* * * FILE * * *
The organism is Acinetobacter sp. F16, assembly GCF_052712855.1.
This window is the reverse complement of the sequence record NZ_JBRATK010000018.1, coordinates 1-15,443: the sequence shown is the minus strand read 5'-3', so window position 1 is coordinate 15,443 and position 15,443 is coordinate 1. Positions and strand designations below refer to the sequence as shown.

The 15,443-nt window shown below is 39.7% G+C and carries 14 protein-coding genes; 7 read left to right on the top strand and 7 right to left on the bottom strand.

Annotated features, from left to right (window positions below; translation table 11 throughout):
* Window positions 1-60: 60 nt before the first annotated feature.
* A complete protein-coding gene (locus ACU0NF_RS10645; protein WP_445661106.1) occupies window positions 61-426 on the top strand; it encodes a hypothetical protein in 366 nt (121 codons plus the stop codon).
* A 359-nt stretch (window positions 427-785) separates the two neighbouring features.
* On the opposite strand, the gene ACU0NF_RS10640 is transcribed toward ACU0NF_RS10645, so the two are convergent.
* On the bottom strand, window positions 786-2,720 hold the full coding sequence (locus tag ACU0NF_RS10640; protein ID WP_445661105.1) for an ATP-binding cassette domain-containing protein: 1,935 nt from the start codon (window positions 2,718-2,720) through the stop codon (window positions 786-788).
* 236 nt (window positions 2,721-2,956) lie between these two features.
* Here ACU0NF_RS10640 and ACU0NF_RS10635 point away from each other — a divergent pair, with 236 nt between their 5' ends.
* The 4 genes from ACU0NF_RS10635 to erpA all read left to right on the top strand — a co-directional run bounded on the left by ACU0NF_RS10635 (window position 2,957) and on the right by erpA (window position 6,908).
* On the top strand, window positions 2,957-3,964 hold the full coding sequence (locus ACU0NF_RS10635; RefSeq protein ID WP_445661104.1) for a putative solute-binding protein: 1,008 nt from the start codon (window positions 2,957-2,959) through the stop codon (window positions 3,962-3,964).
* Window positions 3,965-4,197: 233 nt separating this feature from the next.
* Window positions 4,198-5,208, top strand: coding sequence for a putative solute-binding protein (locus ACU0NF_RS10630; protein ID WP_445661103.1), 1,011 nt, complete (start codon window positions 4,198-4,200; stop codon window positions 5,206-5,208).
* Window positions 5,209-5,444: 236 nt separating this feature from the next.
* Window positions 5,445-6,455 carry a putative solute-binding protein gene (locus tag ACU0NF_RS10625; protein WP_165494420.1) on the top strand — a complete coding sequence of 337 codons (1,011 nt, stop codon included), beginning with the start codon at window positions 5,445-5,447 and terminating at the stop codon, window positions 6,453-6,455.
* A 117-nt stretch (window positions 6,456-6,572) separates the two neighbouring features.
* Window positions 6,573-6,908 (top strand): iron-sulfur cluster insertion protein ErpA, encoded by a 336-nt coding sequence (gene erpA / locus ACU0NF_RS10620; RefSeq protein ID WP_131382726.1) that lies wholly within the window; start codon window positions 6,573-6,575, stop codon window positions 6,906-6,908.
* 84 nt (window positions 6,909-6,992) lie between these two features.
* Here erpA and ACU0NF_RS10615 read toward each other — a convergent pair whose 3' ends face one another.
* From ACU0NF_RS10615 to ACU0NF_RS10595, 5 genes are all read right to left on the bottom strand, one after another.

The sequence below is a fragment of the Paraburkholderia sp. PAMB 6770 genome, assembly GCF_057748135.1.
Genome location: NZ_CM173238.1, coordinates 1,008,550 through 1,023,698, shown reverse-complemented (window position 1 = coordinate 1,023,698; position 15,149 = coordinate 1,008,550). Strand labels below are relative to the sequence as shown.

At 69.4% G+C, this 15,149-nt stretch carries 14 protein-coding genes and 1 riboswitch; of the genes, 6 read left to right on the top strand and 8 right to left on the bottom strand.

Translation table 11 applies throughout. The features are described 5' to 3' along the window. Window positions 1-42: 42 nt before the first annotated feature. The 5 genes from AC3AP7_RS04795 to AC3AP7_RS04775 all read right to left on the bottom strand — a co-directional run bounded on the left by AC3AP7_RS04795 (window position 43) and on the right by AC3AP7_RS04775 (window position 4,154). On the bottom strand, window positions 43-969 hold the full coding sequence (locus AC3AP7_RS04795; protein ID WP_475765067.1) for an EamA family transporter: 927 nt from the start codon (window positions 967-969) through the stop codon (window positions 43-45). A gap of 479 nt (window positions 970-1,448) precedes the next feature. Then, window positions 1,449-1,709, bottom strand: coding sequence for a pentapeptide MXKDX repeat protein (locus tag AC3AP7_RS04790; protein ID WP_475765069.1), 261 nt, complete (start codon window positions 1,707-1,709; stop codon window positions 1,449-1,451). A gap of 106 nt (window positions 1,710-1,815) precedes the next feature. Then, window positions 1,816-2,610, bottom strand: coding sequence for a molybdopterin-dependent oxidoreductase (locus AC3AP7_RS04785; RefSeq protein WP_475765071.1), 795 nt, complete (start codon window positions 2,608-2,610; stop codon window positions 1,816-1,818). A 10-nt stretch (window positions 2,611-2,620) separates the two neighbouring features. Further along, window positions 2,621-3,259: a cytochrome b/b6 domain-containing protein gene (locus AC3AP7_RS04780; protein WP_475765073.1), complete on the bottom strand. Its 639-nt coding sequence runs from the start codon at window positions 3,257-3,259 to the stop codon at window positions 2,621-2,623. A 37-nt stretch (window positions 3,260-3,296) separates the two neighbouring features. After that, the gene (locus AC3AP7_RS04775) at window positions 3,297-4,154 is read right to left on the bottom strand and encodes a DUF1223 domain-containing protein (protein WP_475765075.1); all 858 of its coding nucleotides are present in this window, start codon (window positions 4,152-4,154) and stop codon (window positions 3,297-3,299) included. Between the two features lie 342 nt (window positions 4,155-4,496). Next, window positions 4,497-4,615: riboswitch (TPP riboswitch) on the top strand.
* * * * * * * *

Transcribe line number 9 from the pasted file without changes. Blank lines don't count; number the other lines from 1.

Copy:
* On the bottom strand, window positions 786-2,720 hold the full coding sequence (locus tag ACU0NF_RS10640; protein ID WP_445661105.1) for an ATP-binding cassette domain-containing protein: 1,935 nt from the start codon (window positions 2,718-2,720) through the stop codon (window positions 786-788).